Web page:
When Star Tours Takes the Back Seat at Disney World

We recently took a trip to Disney World with the primary intent of getting lost inside the new Star Wars: Galaxy’s Edge experience in the Hollywood Studios park. My fiancée and I are longtime Star Wars buffs, to the point of publishing Darth Maul fan fiction together in 1999. Galaxy’s Edge was something we vowed to each other when we started dating last year. Now having been, we’d both offer a mixed review of the replica spaceport dropped into a deep corner of a mouse cult far, far away.

Much of Galaxy’s Edge is breathtaking to behold with its creation of a craggy landing zone on the attraction-named planet Batuu. We wandered about the Black Spire Outpost, intimidated more by the prices for swag and refreshment and the excruciating wait times for the damned spectacular Rise of the Resistance and Smugglers Run rides than we were by the random appearances of Kylo Ren and his First Order stormtroopers. TJ had a playful verbal scrum with Kylo, who came no further than his stage as we partook the famous “blue milk,” which you can have laced with rum. A whopping $15.00 a pop each (rum version), we plunked the money like chumps for the sheer novelty of it.

Truth be told, Galaxy’s Edge is more fun in theory than in execution. The designers provided a wonderful sense of escapism with a Star Wars-true feel to it all. The first day we went into Galaxy’s Edge was disturbingly quiet, however. It wasn’t until we hit it again the following day on a Saturday, when the sounds of turbines, whirring motors, steam compression and port authority voiceovers chimed around us, giving it a more viable feel.

If you’re so inclined, you can shell out a couple hundred to build your own prop lightsaber or you’ll drop a single Benjamin to construct a fully-operational droid. You can read all the recent articles online about the price gouging running rampant all over Disney, and there’s full merit to the claims. Case in point, I was daffy enough to lay out $6.00 for the alien scrawled, globe-shaped Coke bottle made something a mini-rage amongst Star Wars collectors. Considering we rarely drink soda, I had to have one. It was the go-to souvenir (frankly, the only souvenir) we settled on at Galaxy’s Edge, since the heavy lean on merch is stuffed plush characters, Rebel pilot helmets and First Order battle gear, all geared for children.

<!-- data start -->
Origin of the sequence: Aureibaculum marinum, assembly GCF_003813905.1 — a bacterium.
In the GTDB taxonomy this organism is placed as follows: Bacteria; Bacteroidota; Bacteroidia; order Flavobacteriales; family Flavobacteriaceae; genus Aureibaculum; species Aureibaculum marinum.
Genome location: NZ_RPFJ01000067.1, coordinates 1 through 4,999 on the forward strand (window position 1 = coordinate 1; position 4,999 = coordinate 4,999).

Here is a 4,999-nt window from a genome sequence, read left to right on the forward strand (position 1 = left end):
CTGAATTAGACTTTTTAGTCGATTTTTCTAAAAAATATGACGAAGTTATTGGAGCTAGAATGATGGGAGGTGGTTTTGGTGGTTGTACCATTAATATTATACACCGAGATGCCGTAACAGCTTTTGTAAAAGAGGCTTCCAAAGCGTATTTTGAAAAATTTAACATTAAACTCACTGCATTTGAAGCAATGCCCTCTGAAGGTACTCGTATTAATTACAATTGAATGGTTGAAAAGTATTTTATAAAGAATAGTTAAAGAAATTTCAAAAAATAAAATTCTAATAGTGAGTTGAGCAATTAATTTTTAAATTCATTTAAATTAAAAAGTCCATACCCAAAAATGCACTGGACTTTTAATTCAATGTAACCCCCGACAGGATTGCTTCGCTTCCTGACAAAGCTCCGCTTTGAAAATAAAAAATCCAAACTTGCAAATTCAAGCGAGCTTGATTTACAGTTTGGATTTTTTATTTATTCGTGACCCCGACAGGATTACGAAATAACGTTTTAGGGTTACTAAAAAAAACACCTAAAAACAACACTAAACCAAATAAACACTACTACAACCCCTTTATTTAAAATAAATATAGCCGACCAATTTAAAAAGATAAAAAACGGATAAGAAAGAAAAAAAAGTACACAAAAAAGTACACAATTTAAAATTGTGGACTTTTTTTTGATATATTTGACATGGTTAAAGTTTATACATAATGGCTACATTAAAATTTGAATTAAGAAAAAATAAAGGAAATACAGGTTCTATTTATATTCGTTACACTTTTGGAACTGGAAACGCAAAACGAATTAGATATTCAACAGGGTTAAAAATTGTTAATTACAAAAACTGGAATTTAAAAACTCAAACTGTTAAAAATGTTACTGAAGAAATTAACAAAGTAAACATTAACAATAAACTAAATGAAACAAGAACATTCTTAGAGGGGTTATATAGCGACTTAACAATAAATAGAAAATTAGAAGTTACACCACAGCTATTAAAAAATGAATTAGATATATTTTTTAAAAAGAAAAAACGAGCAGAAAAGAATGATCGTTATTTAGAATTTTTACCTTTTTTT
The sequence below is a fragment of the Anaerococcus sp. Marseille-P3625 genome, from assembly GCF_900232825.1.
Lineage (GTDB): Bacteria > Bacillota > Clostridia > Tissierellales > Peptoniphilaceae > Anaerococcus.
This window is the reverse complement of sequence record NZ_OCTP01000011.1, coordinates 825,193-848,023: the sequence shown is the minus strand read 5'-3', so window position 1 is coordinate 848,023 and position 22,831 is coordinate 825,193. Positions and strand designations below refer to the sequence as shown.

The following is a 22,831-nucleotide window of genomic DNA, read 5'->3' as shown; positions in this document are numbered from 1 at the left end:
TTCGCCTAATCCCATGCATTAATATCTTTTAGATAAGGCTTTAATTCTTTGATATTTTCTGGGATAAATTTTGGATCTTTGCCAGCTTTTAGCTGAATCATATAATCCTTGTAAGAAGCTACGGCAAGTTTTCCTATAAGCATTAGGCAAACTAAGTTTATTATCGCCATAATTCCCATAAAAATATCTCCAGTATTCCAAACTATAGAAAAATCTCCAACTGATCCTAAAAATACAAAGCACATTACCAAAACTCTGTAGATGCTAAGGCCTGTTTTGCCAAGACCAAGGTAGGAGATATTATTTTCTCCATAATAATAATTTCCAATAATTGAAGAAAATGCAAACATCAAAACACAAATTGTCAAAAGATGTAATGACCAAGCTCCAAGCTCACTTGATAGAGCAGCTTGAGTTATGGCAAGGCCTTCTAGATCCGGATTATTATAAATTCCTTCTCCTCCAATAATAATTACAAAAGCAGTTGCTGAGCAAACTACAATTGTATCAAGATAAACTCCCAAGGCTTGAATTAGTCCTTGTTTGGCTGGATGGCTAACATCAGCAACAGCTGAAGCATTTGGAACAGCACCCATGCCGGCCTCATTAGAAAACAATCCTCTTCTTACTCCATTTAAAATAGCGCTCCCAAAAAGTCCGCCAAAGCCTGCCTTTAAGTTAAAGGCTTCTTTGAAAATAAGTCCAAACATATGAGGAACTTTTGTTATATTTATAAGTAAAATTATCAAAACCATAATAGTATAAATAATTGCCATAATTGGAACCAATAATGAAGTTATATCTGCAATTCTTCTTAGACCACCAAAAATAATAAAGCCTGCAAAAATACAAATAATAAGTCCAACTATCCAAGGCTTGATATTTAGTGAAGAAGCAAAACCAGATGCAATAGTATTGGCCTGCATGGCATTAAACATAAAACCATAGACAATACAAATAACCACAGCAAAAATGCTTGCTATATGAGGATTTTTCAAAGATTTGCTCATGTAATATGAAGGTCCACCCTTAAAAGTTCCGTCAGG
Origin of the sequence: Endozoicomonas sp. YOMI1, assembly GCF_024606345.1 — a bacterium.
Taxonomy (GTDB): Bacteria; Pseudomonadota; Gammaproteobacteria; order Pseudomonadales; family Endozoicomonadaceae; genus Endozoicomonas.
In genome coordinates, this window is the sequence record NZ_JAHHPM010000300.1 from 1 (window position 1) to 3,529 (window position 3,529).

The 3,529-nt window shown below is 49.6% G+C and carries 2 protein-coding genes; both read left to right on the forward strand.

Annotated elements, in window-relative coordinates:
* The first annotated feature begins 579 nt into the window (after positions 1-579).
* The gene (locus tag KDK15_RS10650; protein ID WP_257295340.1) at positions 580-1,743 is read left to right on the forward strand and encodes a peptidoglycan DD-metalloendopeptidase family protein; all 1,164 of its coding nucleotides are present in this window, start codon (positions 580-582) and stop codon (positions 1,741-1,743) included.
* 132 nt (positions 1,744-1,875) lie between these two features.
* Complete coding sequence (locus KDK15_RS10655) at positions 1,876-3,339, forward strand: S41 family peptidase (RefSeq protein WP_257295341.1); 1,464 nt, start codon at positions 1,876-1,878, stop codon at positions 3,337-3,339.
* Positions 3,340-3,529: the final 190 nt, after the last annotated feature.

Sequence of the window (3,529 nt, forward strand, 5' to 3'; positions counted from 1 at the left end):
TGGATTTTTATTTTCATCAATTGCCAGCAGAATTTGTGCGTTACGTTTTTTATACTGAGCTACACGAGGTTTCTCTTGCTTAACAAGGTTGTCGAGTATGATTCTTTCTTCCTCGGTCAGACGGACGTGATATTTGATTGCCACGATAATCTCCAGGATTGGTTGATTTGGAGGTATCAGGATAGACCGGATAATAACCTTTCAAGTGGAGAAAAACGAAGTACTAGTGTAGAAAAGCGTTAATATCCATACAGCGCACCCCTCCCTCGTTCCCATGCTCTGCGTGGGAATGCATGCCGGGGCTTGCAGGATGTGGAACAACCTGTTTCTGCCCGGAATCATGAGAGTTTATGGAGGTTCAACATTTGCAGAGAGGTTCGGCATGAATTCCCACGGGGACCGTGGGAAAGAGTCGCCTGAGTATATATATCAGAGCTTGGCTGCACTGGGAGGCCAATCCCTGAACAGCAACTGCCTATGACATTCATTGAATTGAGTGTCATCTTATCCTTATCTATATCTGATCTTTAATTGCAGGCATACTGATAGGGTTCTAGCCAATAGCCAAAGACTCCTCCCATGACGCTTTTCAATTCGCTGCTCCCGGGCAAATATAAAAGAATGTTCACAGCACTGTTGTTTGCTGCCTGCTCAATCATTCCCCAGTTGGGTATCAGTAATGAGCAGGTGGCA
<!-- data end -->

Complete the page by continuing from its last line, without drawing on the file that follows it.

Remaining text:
The true reason for the season to Galaxy’s Edge, however, is its rides. I’m not going to lie; whatever your wait time is for Rise of the Resistance, whether you have a Lightning Lane or you slug through the poor schmo standby queue, do it. It’s a required element that can’t be spoken too much about, because it’s not a mere ride; it’s an experience. It’s a four-level trip from Resistance recruitment to full-on detainment on a Star Destroyer before you’re sent on a free roaming spiral through Hell itself with Kylo Ren hot on your tail.

Then there’s Smugglers Run, also a must-do for your chance to be either pilots or gunners inside the Millennium Falcon. TJ and I were pilots and we wrecked the snot out of Han’s trusty space bird. We brag on it, actually. Here’s a pro tip given to us by the park cast members… Wait until 2:00-3:00 as people are either eating or park hopping, or at the end of the day when visitors are chasing after the fireworks shows and you’ll have far less time to wait.

With all of this hoopla of Galaxy’s Edge comes a bit of a sacrifice, depending on how you look at it. I’m talking about Star Tours, built first for Disneyland in 1987, then added to the Florida hub in 2011. It’s been around a long while with interruptions in service, most notably during the COVID breakout.

picture from the public domain

Compared to the new thrill rides Galaxy’s Edge serves up, it’s sadly last-gen, even if it’s still a great time. They’ve even updated the theme to Star Tours to reflect the concluding trilogy of films and it’s a total hoot. Again, I’ll keep a tight lip, but just everyone who’s ridden Star Tours will tell you it’s a bumpy, raggedy 3-D adventure that can ding your hips or lower back a little bit. Still worth it.

The biggest point to be made about Star Tours, at least the Disney World version, is how easy it is to get on. The average time we saw for the standby wait on Rise of Resistance was two hours, getting as bad as two-and-a-half. Smugglers Run, the worst case scenario was an hour-and-half. Our waits were 75 and 55 minutes respectively, going by the suggestions of the Disney staff.

Star Tours, the longest wait time we saw either day we were at Hollywood Studios was 25 minutes. It’s a misnomer. The line flies, and we were on in 10. Now, anything Star Wars related is bound to draw serious crowds, unless you’re talking a nostalgic theatrical run of Caravan of Courage: An Ewok Adventure. Yet you get a flavor of Endor in the approach to Star Tours, including a badass AT-AT towering over Ewok Village. It’s a tasty display that whets the appetite for a ride that once took up to three hours’ wait and at one time, reserved riding times. When it first opened, it was as eye-popping as the new rides and the Avatar: Flight of Passage ride at Animal Kingdom.